The cam lobes slightly touch every rod on the 2-4-6-8 side. The touch is so light the engine can still be rotated. Removing .030-.040 from the rod should provide enough clearance. My problems is with the anemic shaft diameter. Will flex and bending be an issue that should be addressed with a larger core that will magnify the rod/lobe interference???

Offsetting the heads also cause alignment problems with the ports. I will try to straighten everything up and use Z spar the fill any anurisms.

This is not my normal type of engine build. Hopefully some that has worked through the same problems can offer some help I have not thought of. I recently read in some forum that "God hates 632's"- I know why. Thanks in advance for any help.
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Postby bill jones » Mon Feb 27, 2006 11:26 pm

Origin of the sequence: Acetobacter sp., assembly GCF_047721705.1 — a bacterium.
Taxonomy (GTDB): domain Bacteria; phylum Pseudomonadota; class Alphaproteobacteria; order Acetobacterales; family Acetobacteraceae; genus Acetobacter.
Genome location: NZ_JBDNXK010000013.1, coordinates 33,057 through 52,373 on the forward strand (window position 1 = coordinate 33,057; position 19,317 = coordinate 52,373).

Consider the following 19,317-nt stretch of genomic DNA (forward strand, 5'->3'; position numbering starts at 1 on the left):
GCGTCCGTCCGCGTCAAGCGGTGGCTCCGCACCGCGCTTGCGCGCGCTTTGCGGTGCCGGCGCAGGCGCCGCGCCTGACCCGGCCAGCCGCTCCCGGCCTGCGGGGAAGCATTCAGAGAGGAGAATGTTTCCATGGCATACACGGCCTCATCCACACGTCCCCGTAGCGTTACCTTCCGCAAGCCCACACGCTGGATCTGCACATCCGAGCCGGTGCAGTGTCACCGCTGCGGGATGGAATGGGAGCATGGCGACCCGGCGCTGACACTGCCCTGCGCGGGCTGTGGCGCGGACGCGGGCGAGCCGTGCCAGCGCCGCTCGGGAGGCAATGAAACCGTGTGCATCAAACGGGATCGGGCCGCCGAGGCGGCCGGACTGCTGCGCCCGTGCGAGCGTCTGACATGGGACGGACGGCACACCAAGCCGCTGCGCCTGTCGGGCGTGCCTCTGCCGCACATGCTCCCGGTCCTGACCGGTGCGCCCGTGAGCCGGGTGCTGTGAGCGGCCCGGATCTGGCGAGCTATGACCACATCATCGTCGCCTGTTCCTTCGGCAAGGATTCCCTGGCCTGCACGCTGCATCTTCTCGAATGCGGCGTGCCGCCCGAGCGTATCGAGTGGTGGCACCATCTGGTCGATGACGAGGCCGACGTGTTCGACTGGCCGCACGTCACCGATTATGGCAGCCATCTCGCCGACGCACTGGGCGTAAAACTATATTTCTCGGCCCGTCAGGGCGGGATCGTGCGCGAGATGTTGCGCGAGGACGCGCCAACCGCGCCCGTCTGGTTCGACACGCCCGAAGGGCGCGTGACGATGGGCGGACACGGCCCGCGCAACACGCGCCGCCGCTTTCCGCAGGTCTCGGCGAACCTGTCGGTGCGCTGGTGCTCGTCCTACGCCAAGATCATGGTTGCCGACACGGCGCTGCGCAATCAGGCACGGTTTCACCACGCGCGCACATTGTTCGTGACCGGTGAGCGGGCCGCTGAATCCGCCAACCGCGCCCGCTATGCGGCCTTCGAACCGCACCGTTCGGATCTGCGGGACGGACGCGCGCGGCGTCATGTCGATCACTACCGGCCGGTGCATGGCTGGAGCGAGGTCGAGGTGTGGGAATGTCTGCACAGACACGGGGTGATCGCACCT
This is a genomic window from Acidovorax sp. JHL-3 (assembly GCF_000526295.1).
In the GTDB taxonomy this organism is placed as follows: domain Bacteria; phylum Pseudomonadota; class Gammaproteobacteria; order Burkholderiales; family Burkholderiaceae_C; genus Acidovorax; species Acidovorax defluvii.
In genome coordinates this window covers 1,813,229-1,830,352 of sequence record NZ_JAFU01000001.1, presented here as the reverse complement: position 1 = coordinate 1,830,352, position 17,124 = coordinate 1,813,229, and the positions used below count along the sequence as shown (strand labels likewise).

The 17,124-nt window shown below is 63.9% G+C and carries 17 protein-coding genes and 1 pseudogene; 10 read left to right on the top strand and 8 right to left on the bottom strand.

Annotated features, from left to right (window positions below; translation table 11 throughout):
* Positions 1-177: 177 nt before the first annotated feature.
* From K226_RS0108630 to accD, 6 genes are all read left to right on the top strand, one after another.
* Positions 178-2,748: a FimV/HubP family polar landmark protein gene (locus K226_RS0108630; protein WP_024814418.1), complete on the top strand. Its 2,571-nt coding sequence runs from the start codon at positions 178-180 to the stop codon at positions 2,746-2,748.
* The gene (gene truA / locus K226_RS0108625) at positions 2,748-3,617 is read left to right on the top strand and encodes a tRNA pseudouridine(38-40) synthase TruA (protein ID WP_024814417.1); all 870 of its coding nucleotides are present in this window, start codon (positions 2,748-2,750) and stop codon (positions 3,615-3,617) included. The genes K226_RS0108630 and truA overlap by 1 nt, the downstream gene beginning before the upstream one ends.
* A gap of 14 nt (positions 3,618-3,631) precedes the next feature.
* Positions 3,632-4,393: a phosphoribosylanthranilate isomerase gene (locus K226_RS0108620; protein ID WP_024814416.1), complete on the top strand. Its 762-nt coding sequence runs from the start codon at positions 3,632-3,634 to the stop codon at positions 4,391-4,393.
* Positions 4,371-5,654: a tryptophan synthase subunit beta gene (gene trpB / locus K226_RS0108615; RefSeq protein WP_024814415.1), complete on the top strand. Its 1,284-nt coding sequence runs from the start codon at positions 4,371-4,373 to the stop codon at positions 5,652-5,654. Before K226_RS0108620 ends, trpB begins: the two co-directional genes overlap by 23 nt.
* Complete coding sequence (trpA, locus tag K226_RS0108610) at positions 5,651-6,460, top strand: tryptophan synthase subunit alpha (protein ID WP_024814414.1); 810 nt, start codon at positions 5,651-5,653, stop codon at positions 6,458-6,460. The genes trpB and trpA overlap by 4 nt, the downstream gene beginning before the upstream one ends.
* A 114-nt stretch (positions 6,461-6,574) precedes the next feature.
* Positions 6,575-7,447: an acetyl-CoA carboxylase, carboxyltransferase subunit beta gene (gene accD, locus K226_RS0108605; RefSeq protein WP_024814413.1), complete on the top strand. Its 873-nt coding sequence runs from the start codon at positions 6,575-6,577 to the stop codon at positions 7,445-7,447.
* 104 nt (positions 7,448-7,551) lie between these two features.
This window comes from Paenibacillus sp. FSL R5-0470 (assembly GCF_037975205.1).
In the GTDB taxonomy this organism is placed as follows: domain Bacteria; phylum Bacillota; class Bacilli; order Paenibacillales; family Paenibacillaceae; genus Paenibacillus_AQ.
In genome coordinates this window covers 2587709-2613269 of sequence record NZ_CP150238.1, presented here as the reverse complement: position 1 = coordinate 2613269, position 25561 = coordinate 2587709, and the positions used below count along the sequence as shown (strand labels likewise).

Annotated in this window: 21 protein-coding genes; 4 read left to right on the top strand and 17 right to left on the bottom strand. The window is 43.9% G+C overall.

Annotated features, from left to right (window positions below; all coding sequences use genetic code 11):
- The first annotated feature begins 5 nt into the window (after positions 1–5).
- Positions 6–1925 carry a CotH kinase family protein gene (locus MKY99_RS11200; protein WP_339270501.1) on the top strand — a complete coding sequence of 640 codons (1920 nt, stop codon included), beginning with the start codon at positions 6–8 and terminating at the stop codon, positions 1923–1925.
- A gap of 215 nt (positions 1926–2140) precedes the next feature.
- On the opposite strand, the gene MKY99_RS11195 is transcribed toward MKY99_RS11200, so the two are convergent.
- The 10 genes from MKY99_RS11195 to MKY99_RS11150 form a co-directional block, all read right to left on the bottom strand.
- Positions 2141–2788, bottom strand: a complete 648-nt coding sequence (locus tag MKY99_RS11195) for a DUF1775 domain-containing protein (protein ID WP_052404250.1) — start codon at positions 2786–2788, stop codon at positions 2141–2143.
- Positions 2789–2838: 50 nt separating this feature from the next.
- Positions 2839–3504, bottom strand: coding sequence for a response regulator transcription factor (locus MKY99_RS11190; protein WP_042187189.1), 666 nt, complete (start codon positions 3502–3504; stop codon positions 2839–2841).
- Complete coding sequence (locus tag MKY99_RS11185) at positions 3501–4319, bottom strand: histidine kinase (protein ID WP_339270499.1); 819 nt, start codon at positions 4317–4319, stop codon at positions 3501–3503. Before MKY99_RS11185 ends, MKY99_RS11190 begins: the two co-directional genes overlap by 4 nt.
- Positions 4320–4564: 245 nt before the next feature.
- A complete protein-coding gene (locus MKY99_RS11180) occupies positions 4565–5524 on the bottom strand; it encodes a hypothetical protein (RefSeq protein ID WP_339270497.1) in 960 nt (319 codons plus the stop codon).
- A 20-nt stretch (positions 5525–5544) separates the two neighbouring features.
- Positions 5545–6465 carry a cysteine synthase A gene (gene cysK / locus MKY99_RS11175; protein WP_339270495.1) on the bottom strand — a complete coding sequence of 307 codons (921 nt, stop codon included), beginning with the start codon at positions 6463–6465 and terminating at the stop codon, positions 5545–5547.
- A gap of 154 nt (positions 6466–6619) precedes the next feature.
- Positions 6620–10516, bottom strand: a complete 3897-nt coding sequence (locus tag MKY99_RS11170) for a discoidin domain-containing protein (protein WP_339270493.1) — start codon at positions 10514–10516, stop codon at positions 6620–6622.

-One thing that is important is to make sure you check all the interferences---in particular the rods to the cam lobes-----with the entire engine assembled with the REAL valve springs you intend to use.
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-The Jesel belt will stretch about 6 degrees either direction when loaded- berfore the cam starts to move--so you need to degree the cam to get the valve to piston clearances right---AND---to get the rod to cam lobe clearances right.
-And you also need to run the crankshaft backwards and check the clearances as the lobes dig into the rods either direction.
-------------------------------------------
-You also need to check every cylinder for valve clash during overlap---here again in a race ready condition.
-I have seen enough variation there that I'm sure you will see descrepancies among the 8 holes.
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-I have had to slightly cut the margins back----on an angle to allow the valves to pass each other without touching.